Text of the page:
Romney v Trump: Five key clashes that define their tumultuous relationship

The former face of the Republican Party was once in line for Donald Trump's cabinet after months of public condemnation

Donald Trump (right) again blasted Senator Mitt Romney on Monday. Getty Images
Donald Trump (right) again blasted Senator Mitt Romney on Monday. Getty Images

Mitt Romney was the only Republican to vote to convict Donald Trump at the conclusion of the president's impeachment trial, but the Utah senator was once a top choice for the president's Secretary of State, even after he called the then-nominee a misogynist fraud who would endanger the country's safety.

Four years before he cast a guilty vote on the abuse of power charge against the president, the former Massachusetts governor warned Republicans about Mr Trump's rise to power. Months later, they were pictured together, smiling at a dinner to discuss Mr Romney's prospects as a potential cabinet member.

Their public statements condemning the more-moderate senator and volatile president have concealed their necessary working relationship for the sake of party unity.

But that relationship seemed to fracture when the former leader of the Republican party demanded to hear witnesses in the president's trial, then told the Senate that he's guilty of a "flagrant assault on our electoral rights, our national security, and our fundamental values". Mr Romney voted with other senate Republicans to declare the president "not guilty" on his obstruction of Congress charge. At the end of the trial, both men belong to the same party facing a pivotal election in November.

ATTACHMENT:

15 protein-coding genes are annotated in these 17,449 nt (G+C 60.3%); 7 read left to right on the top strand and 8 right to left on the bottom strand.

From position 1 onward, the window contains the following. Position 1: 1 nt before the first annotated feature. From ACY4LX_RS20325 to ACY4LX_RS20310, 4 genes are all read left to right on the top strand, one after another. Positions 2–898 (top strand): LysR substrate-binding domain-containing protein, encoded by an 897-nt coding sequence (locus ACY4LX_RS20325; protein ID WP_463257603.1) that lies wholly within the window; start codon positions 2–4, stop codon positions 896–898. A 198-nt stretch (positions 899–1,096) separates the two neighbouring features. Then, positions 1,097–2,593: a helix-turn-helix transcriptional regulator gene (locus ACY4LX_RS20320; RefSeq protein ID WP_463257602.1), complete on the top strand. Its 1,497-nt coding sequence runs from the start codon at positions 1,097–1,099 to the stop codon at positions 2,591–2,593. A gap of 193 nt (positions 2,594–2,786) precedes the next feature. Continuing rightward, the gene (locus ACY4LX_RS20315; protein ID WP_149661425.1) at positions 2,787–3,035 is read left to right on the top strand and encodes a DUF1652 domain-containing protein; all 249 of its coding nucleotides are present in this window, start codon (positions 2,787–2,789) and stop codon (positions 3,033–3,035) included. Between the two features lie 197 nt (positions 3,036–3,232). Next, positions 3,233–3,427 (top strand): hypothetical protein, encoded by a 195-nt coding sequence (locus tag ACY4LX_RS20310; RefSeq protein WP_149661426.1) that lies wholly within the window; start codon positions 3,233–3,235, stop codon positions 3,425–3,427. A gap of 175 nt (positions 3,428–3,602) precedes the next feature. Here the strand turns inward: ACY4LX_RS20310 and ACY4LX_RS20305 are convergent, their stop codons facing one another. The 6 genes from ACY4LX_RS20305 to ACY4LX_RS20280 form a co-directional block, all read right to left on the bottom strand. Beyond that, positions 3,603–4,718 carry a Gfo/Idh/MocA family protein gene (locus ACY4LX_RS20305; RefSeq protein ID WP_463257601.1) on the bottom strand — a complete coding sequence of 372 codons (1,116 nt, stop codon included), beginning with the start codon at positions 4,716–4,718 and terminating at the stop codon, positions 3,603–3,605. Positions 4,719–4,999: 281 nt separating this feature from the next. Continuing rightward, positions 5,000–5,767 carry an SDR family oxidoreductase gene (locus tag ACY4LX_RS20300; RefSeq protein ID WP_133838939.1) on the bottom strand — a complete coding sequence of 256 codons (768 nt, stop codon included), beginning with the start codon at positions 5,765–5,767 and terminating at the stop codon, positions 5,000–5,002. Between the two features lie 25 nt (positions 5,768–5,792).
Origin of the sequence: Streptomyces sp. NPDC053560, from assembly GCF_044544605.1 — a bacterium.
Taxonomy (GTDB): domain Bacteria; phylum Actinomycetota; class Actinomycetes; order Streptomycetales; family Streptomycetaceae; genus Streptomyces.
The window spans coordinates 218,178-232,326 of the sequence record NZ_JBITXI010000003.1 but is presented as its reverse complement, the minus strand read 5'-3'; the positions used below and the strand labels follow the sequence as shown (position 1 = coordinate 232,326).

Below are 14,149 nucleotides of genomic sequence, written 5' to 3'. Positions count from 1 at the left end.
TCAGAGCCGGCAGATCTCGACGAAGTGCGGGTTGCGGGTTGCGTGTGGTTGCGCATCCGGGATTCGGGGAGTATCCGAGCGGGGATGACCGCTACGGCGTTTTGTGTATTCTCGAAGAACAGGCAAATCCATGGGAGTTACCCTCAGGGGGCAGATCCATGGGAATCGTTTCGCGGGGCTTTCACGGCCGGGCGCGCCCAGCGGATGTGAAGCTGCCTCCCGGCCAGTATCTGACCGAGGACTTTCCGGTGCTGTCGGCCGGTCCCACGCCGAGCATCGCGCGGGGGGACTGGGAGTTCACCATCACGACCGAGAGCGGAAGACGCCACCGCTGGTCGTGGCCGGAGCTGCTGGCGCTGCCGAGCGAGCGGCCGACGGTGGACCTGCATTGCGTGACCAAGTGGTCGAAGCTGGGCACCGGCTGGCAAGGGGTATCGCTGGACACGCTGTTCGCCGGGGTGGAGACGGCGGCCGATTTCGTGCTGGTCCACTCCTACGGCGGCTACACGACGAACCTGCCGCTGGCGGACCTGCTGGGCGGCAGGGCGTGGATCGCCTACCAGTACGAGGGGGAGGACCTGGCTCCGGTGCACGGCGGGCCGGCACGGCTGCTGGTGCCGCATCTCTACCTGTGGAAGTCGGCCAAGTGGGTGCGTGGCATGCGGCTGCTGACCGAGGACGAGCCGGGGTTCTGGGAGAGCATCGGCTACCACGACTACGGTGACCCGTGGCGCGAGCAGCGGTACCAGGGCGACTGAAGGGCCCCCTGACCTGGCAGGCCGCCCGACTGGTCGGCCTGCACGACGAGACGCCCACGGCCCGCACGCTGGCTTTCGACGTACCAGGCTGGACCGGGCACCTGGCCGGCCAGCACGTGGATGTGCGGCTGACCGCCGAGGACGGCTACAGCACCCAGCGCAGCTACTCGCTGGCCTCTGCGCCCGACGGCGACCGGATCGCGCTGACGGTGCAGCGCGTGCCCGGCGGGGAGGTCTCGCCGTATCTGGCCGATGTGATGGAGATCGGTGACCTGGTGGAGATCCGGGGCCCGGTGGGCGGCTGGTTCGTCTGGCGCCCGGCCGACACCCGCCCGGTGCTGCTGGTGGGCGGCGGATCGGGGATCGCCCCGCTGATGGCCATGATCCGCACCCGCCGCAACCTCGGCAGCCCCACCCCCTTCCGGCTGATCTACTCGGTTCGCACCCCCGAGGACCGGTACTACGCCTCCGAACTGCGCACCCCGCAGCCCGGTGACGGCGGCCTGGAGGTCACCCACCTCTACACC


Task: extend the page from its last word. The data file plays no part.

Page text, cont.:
March 2016: 'Donald Trump is a phoney, a fraud'

The former governor of Massachusetts and one-time Republican presidential nominee lost to incumbent Barack Obama in the 2012 election.

As Mr Trump began to shape into the presumptive nominee in 2016, Mr Romney said Republicans were in danger of selecting "one of the dumbest and worst candidates in the history of the Republican party". Days later, he called him a "con man" and a "fake" in a speech to Utah University's Hinckley Institute.

"If we Republicans chose Donald Trump as our nominee, the prospects for a safe and prosperous future are greatly diminished," he said in his remarks. "Donald Trump is a phoney, a fraud. His promises are as worthless as a degree from Trump University."

He demanded to see the future president's tax returns, called him a misogynist and criticised his "absurd third-grade antics".

Mr Trump fired back a few days later at a rally in Maine: "You can see how loyal he is. He was begging for my endorsement. I could have said, 'Mitt, drop to your knees.' He would have dropped to his knees."

October 2016: 'Hitting on married women? Condoning assault?'

With the election just weeks away, a 2005 tape from the set Access Hollywood was released, in which Mr Trump can be heard boasting about assaulting women: "I don't even wait. And when you're a star, they let you do it. You can do anything. ... Grab them by the p****. You can do anything."

On Twitter, Mr Romney attacked the nominee: "Hitting on married women? Condoning assault? Such vile degradations demean our wives and daughters and corrupt America's face to the world."

November 2016: 'Very nice!'